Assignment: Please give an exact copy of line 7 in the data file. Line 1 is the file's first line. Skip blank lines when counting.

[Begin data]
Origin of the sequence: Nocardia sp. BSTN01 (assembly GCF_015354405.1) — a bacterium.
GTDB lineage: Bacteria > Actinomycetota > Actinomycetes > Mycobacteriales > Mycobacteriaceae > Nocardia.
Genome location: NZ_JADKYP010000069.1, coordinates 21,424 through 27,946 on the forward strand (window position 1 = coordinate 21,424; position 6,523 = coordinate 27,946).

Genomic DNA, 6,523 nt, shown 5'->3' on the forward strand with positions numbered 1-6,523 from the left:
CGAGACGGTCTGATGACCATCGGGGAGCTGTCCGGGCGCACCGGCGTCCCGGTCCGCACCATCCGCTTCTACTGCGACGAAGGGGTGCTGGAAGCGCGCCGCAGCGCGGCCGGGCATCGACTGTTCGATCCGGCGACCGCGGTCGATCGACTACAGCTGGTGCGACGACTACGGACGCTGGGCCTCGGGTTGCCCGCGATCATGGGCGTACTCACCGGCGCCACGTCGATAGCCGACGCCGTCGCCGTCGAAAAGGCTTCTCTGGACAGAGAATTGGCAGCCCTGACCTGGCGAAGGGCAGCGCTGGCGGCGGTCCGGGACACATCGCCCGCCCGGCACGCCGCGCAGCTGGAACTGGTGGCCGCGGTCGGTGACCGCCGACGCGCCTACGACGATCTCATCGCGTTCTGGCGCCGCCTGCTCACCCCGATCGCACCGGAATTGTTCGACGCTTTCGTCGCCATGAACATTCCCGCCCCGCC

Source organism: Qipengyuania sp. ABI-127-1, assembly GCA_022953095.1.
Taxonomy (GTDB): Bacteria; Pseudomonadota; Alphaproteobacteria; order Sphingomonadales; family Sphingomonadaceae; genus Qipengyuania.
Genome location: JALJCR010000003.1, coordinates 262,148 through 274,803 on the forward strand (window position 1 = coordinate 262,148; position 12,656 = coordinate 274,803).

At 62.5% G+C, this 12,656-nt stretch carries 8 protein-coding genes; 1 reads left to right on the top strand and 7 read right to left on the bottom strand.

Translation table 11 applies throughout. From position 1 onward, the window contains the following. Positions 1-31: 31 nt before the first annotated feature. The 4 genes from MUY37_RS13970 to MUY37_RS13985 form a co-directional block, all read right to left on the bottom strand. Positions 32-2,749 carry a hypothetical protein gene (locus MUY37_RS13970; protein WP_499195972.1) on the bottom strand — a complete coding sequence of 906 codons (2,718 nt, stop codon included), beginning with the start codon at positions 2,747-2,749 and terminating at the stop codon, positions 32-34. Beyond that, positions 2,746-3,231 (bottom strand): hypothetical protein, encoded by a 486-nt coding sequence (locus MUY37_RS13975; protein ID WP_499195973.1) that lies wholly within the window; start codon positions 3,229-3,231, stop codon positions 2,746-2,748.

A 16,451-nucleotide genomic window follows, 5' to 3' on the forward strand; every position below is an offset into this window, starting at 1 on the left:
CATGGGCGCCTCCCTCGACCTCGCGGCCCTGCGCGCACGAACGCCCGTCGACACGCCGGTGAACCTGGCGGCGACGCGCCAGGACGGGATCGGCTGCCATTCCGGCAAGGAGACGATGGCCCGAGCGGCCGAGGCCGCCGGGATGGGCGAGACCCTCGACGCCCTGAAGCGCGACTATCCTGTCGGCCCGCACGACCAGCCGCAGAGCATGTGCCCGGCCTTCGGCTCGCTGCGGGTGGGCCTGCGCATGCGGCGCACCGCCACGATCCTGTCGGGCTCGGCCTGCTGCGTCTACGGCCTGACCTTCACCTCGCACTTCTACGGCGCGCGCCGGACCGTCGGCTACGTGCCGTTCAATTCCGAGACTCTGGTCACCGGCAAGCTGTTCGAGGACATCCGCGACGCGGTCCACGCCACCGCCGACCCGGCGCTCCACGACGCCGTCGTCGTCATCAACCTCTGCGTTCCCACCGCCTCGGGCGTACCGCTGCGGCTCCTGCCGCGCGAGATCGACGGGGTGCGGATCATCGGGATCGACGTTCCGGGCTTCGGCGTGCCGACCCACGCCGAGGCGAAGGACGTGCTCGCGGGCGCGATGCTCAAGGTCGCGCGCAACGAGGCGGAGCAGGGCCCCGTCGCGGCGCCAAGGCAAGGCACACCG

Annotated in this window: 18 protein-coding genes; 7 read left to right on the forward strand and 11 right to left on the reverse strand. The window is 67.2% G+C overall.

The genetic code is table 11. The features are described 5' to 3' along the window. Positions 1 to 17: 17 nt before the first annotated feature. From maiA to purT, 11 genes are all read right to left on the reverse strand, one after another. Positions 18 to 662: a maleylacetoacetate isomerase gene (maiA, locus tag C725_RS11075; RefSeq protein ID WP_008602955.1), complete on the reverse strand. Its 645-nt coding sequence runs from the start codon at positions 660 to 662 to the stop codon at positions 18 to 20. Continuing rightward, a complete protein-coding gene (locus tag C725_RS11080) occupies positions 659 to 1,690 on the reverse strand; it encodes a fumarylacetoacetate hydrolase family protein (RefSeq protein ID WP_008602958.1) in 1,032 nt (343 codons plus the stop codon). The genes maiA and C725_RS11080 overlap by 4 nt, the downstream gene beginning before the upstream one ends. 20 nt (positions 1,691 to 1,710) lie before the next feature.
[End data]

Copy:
Taxonomy (GTDB): Bacteria; Pseudomonadota; Alphaproteobacteria; order Sphingomonadales; family Sphingomonadaceae; genus Qipengyuania.